What does “creating community” mean? How can someone be an “expert” at creating community? I asked myself this question as I read the announcement that I had joined Skilltype, and wondered how else I could describe what I love doing, what I’m good at doing, and why I feel it is so important, especially in the field of librarianship.
As librarians, we serve a community, indicated by geographical locations, academic institutions, or organizations. We may also be part of peer-communities, in the form of associations, type of library work (public, academic, special), and listservs. Sometimes, especially for large communities, the community really only exists through formal structures, and there’s very little relationship-building or connection happening, only an identity label that indicates whether one belongs or does not.
Building your network
So how do we make the idea of community more meaningful? The answer is through networks, both formal and informal. These are groups of peers who voluntarily share information to benefit everyone as an individual, the group, and the affiliated institution of the individual. Networks are built around shared interests; for example, an association committee, like the Asian Pacific American Library Associsiation (APALA) Mentoring Committee, which I am a member of, actively working to do something (manage the annual mentoring program) together. Another example from one of my networks is the Professional Development Alliance of Library Consortia (PDA), a group of consortial staff who meet regularly to share programming and brainstorm ideas for collaborative programs. Cross-collaboration between institutions happens organically as the result of relationships developed through the network.
Networks are much smaller than a community, and transcend community identity. Individuals require a certain level of trust and a deeper relationship with one another. These are the meetings you want to go to, the people you want to talk to.
The essence of pods in librarianship
What makes me stay connected, grounded, and excited about my work and librarianship are my pods, a term borrowed from the Bay Area Transformative Justice Collective, which describes very small groups who rely on each other for support and guidance in very specific areas. These pods cultivate deep, reciprocal relationships in certain areas of work, which develop into trusted friendships. One may have any number of pods, but each is distinct from the other in purpose. For instance, there is a pod I reach out to if I’m struggling with a project, and a different pod if I am struggling with a relationship. These pods generally sprout from networks, and enhance the continued value of the work required to maintain active networks. Pods are increasingly important for librarians to safeguard our mental health while facing extremely stressful situations related to our workplaces or the current political climate.
Librarianship, built on sharing information and resources, excels in creating strong community, network, and pod relationships. That our field generally operates alongside rather than within the existing capitalist economy means that we are and can be encouraged to be more collaborative, generous with our time and energy, and prioritize relationships and collaborative learning than any other profession. As a whole, we tend to give much of ourselves to our profession and communities. In order to continue doing this successfully, it is important to have strong connections to serve as our air masks in case of the sudden loss of oxygen in the cabin!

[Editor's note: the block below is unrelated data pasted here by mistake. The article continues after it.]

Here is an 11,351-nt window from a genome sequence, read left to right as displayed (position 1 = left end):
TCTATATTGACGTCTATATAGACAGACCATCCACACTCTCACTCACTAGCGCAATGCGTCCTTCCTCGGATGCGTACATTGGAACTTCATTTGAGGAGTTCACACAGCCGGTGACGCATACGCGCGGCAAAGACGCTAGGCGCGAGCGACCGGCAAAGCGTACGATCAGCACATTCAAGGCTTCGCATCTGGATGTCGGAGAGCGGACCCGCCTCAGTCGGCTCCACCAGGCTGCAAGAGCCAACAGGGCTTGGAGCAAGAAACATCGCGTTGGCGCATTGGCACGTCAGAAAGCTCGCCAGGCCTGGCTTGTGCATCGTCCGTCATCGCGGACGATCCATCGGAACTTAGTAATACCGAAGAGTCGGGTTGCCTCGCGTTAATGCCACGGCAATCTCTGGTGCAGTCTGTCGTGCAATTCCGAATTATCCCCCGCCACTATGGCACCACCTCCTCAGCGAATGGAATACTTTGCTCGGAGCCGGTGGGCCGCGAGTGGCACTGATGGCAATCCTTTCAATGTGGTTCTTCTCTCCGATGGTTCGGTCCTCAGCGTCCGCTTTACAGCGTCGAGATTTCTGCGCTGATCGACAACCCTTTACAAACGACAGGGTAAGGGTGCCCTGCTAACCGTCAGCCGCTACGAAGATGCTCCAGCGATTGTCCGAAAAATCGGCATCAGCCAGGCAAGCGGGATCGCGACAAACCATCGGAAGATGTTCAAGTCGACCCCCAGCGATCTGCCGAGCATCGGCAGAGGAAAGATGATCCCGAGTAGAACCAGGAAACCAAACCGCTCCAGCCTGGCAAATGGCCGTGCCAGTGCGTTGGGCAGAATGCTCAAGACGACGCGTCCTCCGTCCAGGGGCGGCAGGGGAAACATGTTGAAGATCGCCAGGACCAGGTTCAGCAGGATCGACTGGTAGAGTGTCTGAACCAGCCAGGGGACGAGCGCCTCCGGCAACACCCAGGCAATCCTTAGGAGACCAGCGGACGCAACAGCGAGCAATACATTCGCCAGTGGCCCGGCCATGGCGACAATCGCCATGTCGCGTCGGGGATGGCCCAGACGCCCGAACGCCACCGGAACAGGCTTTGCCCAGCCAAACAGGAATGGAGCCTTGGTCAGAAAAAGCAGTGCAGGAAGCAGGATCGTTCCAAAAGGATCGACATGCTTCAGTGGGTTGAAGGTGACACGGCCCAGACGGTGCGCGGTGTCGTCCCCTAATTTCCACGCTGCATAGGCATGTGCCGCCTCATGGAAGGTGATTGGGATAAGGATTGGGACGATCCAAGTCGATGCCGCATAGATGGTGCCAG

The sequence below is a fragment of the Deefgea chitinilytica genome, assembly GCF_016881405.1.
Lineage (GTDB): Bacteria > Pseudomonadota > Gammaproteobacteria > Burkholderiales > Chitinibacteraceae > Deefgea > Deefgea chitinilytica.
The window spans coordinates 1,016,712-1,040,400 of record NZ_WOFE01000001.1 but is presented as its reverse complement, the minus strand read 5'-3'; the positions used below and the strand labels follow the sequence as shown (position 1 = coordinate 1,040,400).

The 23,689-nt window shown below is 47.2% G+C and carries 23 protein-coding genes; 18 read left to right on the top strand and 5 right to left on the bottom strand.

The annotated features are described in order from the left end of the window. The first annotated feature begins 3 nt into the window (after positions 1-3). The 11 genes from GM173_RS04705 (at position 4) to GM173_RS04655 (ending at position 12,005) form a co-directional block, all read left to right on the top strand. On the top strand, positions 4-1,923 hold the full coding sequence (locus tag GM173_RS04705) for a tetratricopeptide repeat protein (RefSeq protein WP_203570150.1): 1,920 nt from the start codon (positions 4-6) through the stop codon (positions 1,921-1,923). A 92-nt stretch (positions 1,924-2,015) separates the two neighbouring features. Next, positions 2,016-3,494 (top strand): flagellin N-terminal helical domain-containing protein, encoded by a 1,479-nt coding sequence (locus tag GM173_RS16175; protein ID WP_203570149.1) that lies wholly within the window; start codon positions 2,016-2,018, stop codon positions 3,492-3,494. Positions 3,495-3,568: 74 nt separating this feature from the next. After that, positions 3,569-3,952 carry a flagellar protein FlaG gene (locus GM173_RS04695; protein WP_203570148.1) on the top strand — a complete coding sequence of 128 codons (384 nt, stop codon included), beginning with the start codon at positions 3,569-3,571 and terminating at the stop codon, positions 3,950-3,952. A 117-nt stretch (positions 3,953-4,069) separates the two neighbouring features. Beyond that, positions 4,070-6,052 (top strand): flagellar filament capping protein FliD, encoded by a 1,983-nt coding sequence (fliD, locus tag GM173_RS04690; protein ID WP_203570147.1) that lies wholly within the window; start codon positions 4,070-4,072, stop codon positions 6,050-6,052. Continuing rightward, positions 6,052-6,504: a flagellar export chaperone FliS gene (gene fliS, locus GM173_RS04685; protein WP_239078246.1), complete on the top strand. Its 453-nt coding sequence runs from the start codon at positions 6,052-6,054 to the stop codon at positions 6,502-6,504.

Librarianship, built on sharing information and resources, excels in creating strong community, network, and pod relationships.
Navigating my journey with Skilltype
As I transition from a Skilltype user to the end of my first month in a staff role, I have been examining the ways the platform already supports community and network, and determining what needs to be developed in order to better foster connection and collaboration with others. My first step will be to create networks of interest, such as Cataloging, Open Access, User Experience, which will be an option for everyone who indicates an interest in these areas. Starting with a couple of test spaces, I’ll explore how to develop these groups into networks that communicate and collaborate. Our goal is to offer an easy starting point with Skilltype and ensure continued involvement, allowing members to learn, connect, and gain professional enrichment from the experience
Skilltype member libraries are already creating fantastic training and sharing it throughout the community.
Talk to Jamie Lin, Head of Community and User Research
To do my job well, I need to learn from you. I need to hear how you are using Skilltype, or how you want to be using Skilltype. I want to get to know you. Why are you in this profession? What do you want your career to look like? Which networks do you want to join?
I’m here for you. Literally, that’s my job – to meet, talk with, listen to Skilltype members – please do not hesitate to reach out so we can set up some time to meet and chat.
Three ways to reach me:
Office hours – on Zoom, every Wednesday from 12 -1 pm CT
Schedule a meeting with me – you pick the date/time
Skilltype is the exclusive provider of talent management software designed for libraries and information professionals. Founded in 2018, Skilltype is now used by over 150 libraries across 5 countries, and headquartered in Baton Rouge, LA.